Barker immediately put Packard to work in Last Resort Players productions. She served as stage manager, musical director, producer and assistant director on a variety of productions - several of them musicals. There was talk of staging her musical, but it was always a "someday" thing - until a year ago when the theater group leaders told her that 2002 would be the year. When that happened, she took another look at the script and songs. And with the stage savvy she had gained, she made more improvements.
Rehearsals began in March. Packard relishes seeing the songs and the characters she created coming to life. She says the cast is great.
"It's been a wonderful experience," she said. "I'm tired, but I'm just loving it."
One of the things that makes the experience wonderful, she said, is that because the play has never been staged, all the actors and singers get to create their own stamp on their characters and music rather than following in the footsteps of someone else.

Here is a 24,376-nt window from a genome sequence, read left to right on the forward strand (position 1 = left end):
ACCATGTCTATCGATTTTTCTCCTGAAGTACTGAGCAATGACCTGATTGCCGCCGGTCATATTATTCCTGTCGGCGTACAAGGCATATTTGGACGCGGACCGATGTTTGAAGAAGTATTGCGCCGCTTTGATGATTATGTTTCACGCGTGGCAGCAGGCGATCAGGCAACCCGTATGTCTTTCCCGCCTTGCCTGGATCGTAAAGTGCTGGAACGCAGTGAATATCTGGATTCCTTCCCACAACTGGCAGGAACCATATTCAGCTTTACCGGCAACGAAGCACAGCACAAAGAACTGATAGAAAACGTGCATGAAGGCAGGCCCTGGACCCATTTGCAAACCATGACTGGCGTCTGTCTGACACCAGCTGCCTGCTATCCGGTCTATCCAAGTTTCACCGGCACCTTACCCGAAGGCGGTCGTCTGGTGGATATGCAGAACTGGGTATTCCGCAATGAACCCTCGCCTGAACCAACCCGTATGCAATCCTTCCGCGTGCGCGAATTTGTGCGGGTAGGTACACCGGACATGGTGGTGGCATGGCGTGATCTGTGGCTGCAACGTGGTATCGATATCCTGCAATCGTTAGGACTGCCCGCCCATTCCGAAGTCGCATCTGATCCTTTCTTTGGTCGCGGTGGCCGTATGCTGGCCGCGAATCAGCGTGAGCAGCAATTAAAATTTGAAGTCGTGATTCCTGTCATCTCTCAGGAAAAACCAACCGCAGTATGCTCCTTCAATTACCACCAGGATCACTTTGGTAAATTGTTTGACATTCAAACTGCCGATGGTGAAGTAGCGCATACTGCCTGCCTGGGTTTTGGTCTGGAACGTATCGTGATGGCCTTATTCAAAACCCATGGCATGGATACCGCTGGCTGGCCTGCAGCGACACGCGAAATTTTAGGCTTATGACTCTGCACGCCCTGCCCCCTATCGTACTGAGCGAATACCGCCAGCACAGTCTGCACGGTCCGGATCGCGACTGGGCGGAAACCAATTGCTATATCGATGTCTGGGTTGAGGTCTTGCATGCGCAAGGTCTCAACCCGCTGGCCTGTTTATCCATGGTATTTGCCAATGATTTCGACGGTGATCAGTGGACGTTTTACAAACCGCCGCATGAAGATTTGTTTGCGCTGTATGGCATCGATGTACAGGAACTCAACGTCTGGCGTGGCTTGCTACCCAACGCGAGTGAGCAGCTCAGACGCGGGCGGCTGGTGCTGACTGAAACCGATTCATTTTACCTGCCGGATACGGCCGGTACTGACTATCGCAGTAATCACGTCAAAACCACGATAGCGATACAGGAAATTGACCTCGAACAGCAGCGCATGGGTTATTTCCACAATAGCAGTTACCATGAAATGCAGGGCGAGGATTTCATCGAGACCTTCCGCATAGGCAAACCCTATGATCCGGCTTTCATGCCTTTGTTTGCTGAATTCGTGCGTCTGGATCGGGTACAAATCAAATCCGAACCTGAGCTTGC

"The creativity in this thing has just been intense," Packard said.
Judy Wales, the production's musical director, said the songs are so good that people will walk away humming them.
The music is far better than you would expect for a first-time musical playwright, Wales said, and she wouldn't be surprised if other companies want to stage "Lighthouse Inn."
It's the first original play to be performed by the Last Resort Players, and Barker said it is the best original play he has had anything to do with. Packard's work over the years made the play very good, Barker said, and audience members of all ages should find it entertaining.